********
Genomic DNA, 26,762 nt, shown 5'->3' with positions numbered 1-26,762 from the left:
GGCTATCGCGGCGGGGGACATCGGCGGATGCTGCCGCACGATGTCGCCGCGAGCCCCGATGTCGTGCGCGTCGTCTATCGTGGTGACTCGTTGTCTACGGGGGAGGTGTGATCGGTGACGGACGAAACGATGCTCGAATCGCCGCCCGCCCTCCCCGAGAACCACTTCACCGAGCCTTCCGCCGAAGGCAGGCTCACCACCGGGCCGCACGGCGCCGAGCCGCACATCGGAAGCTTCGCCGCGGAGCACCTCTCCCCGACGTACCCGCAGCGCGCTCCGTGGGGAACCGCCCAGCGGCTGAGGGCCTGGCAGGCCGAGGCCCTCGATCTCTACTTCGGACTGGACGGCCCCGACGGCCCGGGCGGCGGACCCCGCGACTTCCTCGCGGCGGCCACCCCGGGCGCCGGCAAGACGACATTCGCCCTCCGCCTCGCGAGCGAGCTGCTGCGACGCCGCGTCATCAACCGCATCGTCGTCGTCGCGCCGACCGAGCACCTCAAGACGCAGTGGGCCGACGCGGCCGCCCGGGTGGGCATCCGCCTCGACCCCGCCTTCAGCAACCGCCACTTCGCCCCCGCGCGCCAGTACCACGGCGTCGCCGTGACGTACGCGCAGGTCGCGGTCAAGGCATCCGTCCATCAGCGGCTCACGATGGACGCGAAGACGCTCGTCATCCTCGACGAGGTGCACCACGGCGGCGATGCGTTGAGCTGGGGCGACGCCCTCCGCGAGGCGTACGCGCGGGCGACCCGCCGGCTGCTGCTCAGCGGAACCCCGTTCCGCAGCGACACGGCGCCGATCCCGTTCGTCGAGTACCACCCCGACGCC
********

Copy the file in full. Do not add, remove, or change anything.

Genomic DNA, 26,762 nt, shown 5'->3' with positions numbered 1-26,762 from the left:
GGCTATCGCGGCGGGGGACATCGGCGGATGCTGCCGCACGATGTCGCCGCGAGCCCCGATGTCGTGCGCGTCGTCTATCGTGGTGACTCGTTGTCTACGGGGGAGGTGTGATCGGTGACGGACGAAACGATGCTCGAATCGCCGCCCGCCCTCCCCGAGAACCACTTCACCGAGCCTTCCGCCGAAGGCAGGCTCACCACCGGGCCGCACGGCGCCGAGCCGCACATCGGAAGCTTCGCCGCGGAGCACCTCTCCCCGACGTACCCGCAGCGCGCTCCGTGGGGAACCGCCCAGCGGCTGAGGGCCTGGCAGGCCGAGGCCCTCGATCTCTACTTCGGACTGGACGGCCCCGACGGCCCGGGCGGCGGACCCCGCGACTTCCTCGCGGCGGCCACCCCGGGCGCCGGCAAGACGACATTCGCCCTCCGCCTCGCGAGCGAGCTGCTGCGACGCCGCGTCATCAACCGCATCGTCGTCGTCGCGCCGACCGAGCACCTCAAGACGCAGTGGGCCGACGCGGCCGCCCGGGTGGGCATCCGCCTCGACCCCGCCTTCAGCAACCGCCACTTCGCCCCCGCGCGCCAGTACCACGGCGTCGCCGTGACGTACGCGCAGGTCGCGGTCAAGGCATCCGTCCATCAGCGGCTCACGATGGACGCGAAGACGCTCGTCATCCTCGACGAGGTGCACCACGGCGGCGATGCGTTGAGCTGGGGCGACGCCCTCCGCGAGGCGTACGCGCGGGCGACCCGCCGGCTGCTGCTCAGCGGAACCCCGTTCCGCAGCGACACGGCGCCGATCCCGTTCGTCGAGTACCACCCCGACGCC